Benign Prostatic Hyperplasia (BPH)
Recent studies and analyses have confirmed that baseline prostate volume is related to progression of benign prostatic hyperplasia BPH as well as to negative outcomes related to BPH, such as acute urinary retention AUR and need for surgery, and can also predict response to therapy.
Other investigations have determined that prostate-specific antigen PSA level has good predictive value for assessing prostate volume. Strong evidence exists that baseline serum PSA level, like baseline prostate volume, predicts future prostate growth.
Randomized placebo-controlled finasteride trials have shown that men with larger prostate volumes and higher PSA levels experience a clinically significant response to therapy compared with those with smaller prostate volumes and lower PSA levels.
It has also been demonstrated that men with larger prostate glands and higher PSA levels are at increased risk for AUR and BPH 4 cm surgery but that finasteride reduces these BPH 4 cm. Moreover, doxazosin and finasteride, alone and in BPH 4 cm, have been shown to significantly reduce BPH clinical progression. Benign prostatic hyperplasia BPH is the correct term to describe the histopathologic, hyperplastic changes noted in the aging prostate and mediated by circulating and intraprostatic androgens.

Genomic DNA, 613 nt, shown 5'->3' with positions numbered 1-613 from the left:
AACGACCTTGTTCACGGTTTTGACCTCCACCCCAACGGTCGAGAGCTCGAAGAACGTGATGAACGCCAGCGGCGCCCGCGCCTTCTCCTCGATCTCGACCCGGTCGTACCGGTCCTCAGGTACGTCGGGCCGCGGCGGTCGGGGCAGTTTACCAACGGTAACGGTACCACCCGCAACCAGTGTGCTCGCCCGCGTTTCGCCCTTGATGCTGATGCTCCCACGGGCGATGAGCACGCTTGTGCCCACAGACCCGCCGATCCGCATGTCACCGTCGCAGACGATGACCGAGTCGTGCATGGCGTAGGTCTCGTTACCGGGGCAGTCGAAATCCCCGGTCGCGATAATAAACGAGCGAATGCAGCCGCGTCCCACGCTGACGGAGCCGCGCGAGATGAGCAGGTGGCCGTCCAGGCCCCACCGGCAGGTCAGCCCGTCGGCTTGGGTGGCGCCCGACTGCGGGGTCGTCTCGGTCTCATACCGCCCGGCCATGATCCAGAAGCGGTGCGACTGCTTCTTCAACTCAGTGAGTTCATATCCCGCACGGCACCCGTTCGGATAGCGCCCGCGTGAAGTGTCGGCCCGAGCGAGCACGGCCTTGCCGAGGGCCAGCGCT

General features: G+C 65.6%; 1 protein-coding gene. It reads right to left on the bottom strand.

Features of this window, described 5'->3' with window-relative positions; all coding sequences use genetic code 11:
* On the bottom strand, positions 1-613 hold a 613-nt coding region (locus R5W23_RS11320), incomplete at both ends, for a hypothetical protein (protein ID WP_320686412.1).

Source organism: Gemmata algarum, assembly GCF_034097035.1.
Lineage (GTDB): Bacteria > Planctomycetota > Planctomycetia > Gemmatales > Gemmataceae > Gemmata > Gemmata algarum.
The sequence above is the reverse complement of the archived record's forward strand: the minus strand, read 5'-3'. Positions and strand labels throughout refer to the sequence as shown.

Numerous studies, including the population-based Olmsted County study with BPH 4 cm longitudinal natural history follow-up, provide convincing evidence for an increase in LUTS and BOO measured by peak urinary BPH 4 cm rate over time. Progressive prostate growth has been confirmed in population-based studies. Median prostate growth has been noted to be approximately 1. Are BPH 4 cm 3 factors related?